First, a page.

Photo by A. Strakey on Flickr.
Having spent most of my life in the DC area, I have a good stock of memories of things that I found particularly impressive or pleasing: Meridian Hill Park, rowhomes in Capitol Hill, the Tidal Basin, and seeing the Washington Monument at night have stuck, indelibly, in my head.
Union Station is the train terminal for DC, and it’s historic, too. It should be on my personal list of attractive, engaging sights. But when I rode Amtrak in and out last weekend, it was as unremarkable as ever. Unfortunately, the station was marked by dim lighting, low ceilings, an unattractive boarding area, and a Great Hall marred by an ill-lit and looming Center Cafe.
The plans put forth by the Union Station Redevelopment Corporation (USRC) massively shake up the space’s current status quo. Housing Complex’s Lydia DePillis reviewed the issue on Monday: The proposal includes a 1,300-square foot “hole” cut into the floor of the Great Hall. Elevators and stairs running through the “hole” will connect all three stories, and the Center Cafe will be elevated from its current height. Much of the design appears to use glass, which will make new structure less obtrusive.
Needless to say, this proposal is distinctly unlike the rest of Union Station, and DC’s preservationist strongholds—including the Capitol Hill Restoration Society, the Committee of 100, and the DC Preservation League—are not pleased.
Dozens of comments were submitted in opposition to the proposal as part of the Historic Preservation Act’s Section 106 public review process. The bulk of the comments aren’t necessarily anti-change: Many express a desire to return the floorplan to one that recalls the station’s appearance in the 1940’s. This would require the complete removal of the Center Cafe and would move all ticketing to the Great Hall. The oft-repeated refrain in the public comments is that that’s how Union Station was intended to be laid out, similar to other train stations of the era.
But, I think Union Station’s redevelopment is a prime opportunity to seize hold of an innovative design, while integrating some of the space’s more traditional aspects—and the USRC plan for the Great Hall’s floor does just that. Train stations across the country look as they did in the early 20th century. Why does Union Station need to be just like Philadelphia’s 30th Street Station, Denver’s Union Station, or Los Angeles’ Union Station?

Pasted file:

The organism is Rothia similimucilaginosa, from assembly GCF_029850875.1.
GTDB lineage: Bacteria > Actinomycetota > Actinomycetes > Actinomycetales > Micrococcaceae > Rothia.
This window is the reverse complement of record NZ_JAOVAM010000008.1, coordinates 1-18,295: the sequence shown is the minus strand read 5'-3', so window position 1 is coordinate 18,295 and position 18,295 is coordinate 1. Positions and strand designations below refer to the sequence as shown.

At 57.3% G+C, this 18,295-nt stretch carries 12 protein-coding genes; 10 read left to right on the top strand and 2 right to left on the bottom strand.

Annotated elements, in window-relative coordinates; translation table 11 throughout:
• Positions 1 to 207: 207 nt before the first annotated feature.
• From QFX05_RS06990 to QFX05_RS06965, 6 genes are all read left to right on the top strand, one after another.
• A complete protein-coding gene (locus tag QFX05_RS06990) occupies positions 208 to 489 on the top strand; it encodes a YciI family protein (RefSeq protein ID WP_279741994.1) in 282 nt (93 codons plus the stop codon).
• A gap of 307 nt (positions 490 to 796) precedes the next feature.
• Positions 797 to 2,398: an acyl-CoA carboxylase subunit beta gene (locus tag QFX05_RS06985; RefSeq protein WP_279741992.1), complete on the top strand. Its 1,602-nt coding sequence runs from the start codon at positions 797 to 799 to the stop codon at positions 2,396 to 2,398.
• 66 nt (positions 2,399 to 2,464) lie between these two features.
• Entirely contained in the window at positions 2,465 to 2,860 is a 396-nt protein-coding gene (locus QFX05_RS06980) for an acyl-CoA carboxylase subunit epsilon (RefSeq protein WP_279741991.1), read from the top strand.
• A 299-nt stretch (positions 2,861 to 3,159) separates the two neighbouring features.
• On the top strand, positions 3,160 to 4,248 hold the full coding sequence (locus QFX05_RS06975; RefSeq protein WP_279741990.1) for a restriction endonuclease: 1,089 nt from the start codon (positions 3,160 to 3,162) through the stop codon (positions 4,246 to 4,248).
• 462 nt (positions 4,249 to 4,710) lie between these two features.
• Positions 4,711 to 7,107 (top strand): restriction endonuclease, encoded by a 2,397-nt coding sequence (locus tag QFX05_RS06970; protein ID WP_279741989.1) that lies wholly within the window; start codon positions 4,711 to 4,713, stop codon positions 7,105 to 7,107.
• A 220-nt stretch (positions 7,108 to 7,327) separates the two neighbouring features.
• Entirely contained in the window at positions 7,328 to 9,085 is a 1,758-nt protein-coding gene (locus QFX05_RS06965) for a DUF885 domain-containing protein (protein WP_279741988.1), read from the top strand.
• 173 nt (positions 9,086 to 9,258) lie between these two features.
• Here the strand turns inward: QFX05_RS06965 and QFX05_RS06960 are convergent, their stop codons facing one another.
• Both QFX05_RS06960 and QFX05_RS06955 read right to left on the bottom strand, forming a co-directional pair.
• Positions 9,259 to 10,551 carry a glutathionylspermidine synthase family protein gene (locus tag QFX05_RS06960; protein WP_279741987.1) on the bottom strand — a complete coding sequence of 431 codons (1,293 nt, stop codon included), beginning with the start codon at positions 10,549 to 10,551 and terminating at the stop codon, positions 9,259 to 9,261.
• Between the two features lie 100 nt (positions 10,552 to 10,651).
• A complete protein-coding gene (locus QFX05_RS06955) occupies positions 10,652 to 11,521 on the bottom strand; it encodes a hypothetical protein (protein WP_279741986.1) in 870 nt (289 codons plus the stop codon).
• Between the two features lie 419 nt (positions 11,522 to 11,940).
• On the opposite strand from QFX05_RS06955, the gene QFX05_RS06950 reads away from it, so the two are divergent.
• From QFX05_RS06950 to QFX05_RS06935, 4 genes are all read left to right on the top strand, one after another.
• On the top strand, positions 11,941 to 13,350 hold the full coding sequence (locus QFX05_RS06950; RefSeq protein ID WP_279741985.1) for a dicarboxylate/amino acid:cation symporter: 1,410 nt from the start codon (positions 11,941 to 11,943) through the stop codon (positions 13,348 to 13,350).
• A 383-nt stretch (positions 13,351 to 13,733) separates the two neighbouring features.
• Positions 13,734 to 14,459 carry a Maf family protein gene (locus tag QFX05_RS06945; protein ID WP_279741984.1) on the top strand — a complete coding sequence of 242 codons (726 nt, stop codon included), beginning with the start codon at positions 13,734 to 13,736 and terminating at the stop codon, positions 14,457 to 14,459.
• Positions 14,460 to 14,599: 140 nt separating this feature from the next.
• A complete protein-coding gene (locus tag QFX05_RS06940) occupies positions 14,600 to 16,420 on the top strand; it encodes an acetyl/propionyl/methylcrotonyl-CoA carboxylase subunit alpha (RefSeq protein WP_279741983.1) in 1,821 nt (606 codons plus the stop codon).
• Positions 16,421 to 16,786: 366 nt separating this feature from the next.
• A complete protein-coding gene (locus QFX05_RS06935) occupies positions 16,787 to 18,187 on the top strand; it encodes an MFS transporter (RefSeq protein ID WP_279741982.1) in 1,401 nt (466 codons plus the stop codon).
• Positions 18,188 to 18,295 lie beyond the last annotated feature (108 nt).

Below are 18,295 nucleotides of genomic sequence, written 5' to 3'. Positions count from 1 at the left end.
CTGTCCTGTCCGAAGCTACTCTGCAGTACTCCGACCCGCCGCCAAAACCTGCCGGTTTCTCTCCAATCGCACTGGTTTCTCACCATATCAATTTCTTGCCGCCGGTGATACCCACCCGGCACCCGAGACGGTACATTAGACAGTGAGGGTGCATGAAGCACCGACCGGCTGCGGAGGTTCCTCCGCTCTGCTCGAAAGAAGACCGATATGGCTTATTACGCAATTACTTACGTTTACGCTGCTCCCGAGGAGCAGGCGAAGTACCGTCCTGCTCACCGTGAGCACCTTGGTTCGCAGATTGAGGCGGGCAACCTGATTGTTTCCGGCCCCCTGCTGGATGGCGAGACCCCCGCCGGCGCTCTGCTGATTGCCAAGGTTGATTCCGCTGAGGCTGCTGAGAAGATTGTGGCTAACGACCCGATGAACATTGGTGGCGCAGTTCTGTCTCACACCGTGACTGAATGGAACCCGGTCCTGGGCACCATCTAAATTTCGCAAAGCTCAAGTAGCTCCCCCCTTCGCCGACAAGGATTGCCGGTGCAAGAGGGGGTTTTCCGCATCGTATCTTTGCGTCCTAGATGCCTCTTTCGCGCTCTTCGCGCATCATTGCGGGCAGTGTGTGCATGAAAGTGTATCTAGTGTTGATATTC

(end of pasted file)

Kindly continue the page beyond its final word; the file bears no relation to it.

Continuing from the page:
This proposal retains most of Union Station’s original qualities, such as its vaulted ceiling, vendor stands, and benches, while giving the center of the space a considerate and timely upgrade.
All of the proposed changes for the Great Hall are well within the “non-historic floor”. The glass structure will visually and physically open the space: It’s slimmer than the existing Center Cafe platform, which should open up sightlines in what’s currently a low-feeling, harsh space. The current Center Cafe doesn’t draw a viewer’s eye toward the vaulted ceiling, but a glass column probably would. It will improve handicap access and promises better signage. And, the glass and light should certainly enhance what’s currently a rather dismal dining experience in the food court.
Though the DC Preservation League has taken Union Station’s redevelopment plan as an opportunity to publicize their fundraising efforts via a contest with the National Trust for Historic Preservation’s This Place Matters campaign, DePillis reports that the League doesn’t have any plans for how they’d spend the money (and that they might spend it on projects unrelated to Union Station). Essentially, their campaign for the $25,000 unlimited grant is based on the fact that Union Station’s growth and change should be stuck in the 1940s and 1950s.
Preservation does not need to be a process that relegates spaces merely to the way things once were. Instead, it should be a chance to smoothly combine what we do now with the way things once were. This “pit”—which bears little resemblance to the 1970s-era audio-visual display “pit” that the DC Preservation League and others operate in fear of—could give Union Station truly unique qualities that would stick in its visitors’ heads.
A building’s physical characteristics don’t deserve to remain stagnant; preservation should be reflexive, honoring our past but incorporating the change of present. Union Station is a real, living space, not a memorial, and thousands of users engage with it daily. Instead of giving those users what any other train station could give them, why not take the opportunity to create a brand-new experience and an individual identity for Union Station?